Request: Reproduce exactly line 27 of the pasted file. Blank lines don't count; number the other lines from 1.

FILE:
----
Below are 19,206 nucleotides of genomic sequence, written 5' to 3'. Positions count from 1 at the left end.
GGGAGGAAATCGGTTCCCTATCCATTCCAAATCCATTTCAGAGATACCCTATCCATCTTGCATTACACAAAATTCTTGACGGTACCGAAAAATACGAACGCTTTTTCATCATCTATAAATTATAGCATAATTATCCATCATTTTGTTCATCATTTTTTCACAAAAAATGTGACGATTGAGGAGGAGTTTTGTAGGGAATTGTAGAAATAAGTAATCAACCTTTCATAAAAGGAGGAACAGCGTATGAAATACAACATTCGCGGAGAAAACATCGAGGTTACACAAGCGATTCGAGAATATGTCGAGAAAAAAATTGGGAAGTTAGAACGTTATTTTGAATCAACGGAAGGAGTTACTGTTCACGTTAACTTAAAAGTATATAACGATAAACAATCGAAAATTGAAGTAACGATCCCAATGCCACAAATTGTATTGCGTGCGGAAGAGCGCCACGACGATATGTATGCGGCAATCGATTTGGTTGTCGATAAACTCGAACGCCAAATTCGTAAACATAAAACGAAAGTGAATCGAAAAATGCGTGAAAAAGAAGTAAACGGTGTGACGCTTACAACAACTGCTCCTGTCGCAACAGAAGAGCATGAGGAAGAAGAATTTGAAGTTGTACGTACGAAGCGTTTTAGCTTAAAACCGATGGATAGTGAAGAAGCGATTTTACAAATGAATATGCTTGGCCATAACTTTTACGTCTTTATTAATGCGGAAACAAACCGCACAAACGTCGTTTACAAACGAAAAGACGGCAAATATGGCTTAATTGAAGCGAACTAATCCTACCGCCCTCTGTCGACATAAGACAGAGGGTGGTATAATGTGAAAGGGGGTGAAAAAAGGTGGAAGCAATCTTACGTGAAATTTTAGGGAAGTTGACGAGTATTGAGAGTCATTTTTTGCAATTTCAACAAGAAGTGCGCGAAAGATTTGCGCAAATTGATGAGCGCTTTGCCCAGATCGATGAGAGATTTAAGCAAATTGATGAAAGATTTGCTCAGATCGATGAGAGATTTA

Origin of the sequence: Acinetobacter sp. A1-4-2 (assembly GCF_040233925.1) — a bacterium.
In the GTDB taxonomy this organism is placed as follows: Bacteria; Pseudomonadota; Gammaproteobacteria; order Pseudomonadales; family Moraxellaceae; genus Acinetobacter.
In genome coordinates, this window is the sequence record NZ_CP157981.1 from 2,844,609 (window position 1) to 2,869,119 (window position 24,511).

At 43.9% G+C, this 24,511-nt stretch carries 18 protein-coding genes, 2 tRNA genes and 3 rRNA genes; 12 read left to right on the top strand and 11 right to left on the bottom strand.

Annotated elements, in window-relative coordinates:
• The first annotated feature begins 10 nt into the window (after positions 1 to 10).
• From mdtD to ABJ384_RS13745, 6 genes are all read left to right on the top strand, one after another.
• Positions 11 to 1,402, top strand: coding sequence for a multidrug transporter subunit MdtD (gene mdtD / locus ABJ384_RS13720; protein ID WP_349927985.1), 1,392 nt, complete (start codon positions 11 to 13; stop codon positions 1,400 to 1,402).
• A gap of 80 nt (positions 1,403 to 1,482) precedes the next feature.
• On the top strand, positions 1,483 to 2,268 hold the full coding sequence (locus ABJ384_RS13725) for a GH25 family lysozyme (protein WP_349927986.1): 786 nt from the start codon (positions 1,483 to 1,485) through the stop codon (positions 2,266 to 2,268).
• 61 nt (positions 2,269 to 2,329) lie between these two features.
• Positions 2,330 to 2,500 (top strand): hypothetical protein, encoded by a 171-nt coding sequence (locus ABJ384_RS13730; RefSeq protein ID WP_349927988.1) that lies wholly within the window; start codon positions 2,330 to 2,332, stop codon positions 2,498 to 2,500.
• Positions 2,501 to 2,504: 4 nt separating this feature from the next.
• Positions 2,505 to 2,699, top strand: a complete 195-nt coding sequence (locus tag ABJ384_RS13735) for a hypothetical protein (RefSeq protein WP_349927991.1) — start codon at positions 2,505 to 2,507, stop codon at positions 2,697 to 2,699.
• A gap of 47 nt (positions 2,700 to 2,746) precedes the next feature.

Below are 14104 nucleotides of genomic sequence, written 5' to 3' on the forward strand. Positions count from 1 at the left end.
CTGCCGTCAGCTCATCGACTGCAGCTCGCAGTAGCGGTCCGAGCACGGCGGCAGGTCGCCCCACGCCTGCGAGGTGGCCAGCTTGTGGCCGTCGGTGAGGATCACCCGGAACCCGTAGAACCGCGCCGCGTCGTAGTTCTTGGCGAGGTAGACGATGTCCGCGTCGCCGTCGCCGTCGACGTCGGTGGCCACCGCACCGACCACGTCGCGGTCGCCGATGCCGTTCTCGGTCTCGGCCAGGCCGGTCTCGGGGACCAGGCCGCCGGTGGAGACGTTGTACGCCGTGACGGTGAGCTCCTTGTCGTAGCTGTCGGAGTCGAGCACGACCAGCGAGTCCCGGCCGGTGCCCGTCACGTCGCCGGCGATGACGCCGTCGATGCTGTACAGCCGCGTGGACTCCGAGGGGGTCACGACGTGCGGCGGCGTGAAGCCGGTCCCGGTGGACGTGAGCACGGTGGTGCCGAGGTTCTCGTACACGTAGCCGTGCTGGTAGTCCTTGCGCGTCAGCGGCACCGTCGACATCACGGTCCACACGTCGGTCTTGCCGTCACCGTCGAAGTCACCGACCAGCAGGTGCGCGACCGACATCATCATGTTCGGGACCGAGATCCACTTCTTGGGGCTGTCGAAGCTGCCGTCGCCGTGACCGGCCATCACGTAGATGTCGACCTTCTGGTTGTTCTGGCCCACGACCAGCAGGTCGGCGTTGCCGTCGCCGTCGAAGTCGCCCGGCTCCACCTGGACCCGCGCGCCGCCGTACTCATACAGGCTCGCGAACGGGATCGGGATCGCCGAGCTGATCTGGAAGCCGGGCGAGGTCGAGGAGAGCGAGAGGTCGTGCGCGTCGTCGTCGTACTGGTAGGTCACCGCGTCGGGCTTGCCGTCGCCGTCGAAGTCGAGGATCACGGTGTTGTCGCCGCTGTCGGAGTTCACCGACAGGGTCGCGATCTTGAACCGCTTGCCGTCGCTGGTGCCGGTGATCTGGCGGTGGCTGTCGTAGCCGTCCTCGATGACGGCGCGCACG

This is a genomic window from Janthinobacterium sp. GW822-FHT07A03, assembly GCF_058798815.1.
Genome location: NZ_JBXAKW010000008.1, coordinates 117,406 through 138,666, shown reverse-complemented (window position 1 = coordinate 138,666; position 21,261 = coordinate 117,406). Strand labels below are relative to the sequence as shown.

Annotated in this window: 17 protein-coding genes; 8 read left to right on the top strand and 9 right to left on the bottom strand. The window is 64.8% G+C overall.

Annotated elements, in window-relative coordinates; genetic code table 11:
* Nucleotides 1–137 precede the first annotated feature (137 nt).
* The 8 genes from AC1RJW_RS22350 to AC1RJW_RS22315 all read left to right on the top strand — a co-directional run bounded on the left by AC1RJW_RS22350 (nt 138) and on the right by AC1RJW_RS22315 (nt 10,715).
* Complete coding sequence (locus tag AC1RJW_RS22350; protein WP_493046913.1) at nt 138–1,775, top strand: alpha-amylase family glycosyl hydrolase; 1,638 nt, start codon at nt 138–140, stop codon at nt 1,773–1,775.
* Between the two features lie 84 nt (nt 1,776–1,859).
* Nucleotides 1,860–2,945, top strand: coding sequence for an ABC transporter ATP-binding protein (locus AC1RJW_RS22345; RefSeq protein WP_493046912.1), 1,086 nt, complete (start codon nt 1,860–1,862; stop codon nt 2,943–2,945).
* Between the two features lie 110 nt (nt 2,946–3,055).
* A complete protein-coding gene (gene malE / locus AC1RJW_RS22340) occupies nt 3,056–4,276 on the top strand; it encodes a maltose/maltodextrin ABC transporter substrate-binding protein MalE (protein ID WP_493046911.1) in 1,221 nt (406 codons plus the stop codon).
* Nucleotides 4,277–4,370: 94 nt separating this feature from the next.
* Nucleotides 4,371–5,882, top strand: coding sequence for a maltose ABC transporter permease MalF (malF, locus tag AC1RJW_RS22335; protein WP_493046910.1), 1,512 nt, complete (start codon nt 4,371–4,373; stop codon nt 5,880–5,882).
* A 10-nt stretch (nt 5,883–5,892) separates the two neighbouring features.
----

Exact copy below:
* Between the two features lie 84 nt (nt 1,776–1,859).